With Nursing Week upon us, it comes as a shock that while we continue to make a focused effort on safer nursing practices, medical errors remain a leading cause of death in the United States. In an open letter to the Centers for Disease Control and Prevention, Martin Makary and Michael Daniel, the authors of a recent analysis of previous studies of medical errors, call for better reporting to capture more accurate statistics.
“Dear Dr. Frieden, We are writing this letter to respectfully ask the Centers for Disease Control and Prevention (CDC) to change the way it collects our country’s national vital health statistics each year. The list of most common causes of death published is very important – it informs our country’s research and public health priorities each year. The current methodology used to generate the list as what we believe to be a serious limitation,” Dr. Makary stated. “As a result, the list has neglected to identify the third leading cause of death in the U.S.—medical error.”
Medical errors have been an ongoing problem for multiple reasons, not the least of which is how to accurately identify and report medical errors. Since 1984 there have been studies reporting the number of estimated deaths annually due to preventable medical errors ranging from as low as 44,000 to as high as 440,000. Even with all of the education and safety measures implemented over the last several years, it is reported that 6 out of every 7 hospital errors, accidents and other adverse events go unreported. Dr. Makary is not alone in calling for action in how medical errors are reported. In 2012 the OIG recommended “AHRQ and CMS collaborate to create and promote a list of potentially reportable events for hospitals to use. We further recommend that CMS provide guidance to accreditors regarding their assessments of hospital efforts to track and analyze events. CMS should also suggest that surveyors evaluate the information collected by hospitals using AHRQ’s Common Formats. Additionally, CMS should scrutinize survey standards for assessing hospital compliance with the requirement to track and analyze events and reinforce assessment of incident reporting systems as a key tool to improve event tracking.” While the CDC disputes that such information is not adequately captured under current reporting protocols, it seems clear that this remains a serious problem in health care.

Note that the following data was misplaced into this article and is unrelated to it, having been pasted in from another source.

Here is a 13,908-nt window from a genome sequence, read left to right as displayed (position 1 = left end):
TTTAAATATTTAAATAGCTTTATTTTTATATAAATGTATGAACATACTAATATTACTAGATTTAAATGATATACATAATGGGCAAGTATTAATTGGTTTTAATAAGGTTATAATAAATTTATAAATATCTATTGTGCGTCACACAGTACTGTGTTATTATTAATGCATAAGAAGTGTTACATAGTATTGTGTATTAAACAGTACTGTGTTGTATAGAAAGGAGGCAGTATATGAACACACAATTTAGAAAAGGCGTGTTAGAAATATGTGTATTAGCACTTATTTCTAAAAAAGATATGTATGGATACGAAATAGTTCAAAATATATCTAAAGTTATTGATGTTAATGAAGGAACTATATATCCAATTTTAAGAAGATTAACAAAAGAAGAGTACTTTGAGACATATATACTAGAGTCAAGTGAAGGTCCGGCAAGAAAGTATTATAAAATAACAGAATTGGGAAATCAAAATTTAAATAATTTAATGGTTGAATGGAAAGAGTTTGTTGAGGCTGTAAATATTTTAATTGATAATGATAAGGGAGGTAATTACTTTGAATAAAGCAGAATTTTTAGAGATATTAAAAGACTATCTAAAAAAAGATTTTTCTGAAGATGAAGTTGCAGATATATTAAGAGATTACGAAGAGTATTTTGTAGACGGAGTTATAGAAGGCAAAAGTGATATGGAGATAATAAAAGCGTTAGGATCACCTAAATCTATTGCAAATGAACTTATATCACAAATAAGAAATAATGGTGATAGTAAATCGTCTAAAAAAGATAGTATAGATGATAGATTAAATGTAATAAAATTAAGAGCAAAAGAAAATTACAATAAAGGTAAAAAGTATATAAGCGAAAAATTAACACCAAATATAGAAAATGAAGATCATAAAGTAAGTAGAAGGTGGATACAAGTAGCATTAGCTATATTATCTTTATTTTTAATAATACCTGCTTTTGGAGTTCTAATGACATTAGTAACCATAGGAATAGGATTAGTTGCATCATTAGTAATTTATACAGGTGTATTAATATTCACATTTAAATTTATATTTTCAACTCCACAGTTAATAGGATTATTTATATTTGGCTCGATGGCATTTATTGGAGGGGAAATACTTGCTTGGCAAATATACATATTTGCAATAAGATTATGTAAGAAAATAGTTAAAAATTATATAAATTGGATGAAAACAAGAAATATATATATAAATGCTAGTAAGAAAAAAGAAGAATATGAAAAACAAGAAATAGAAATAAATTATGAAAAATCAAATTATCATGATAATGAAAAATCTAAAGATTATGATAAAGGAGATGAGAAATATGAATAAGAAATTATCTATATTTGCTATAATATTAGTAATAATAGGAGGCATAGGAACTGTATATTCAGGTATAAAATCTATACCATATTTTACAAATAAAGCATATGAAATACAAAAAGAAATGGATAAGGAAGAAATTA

1999 – 44,000 – 98,000 deaths annually Committee on Quality of Health care in America, To Err is Human.
2004 – 195,000 deaths annually Health Grades, Patient Safety in American Hospitals, July 2004.
2011 – 400,000 deaths annually Health Affairs, Global Trigger Tool that Shows that the Adverse Events In Hospitals May Be Ten Times Greater Than Previously Measured.
2013 – 400,000 deaths annually Journal of Patient Safety, A new, evidence-based estimate of patient harms associated with hospital care.
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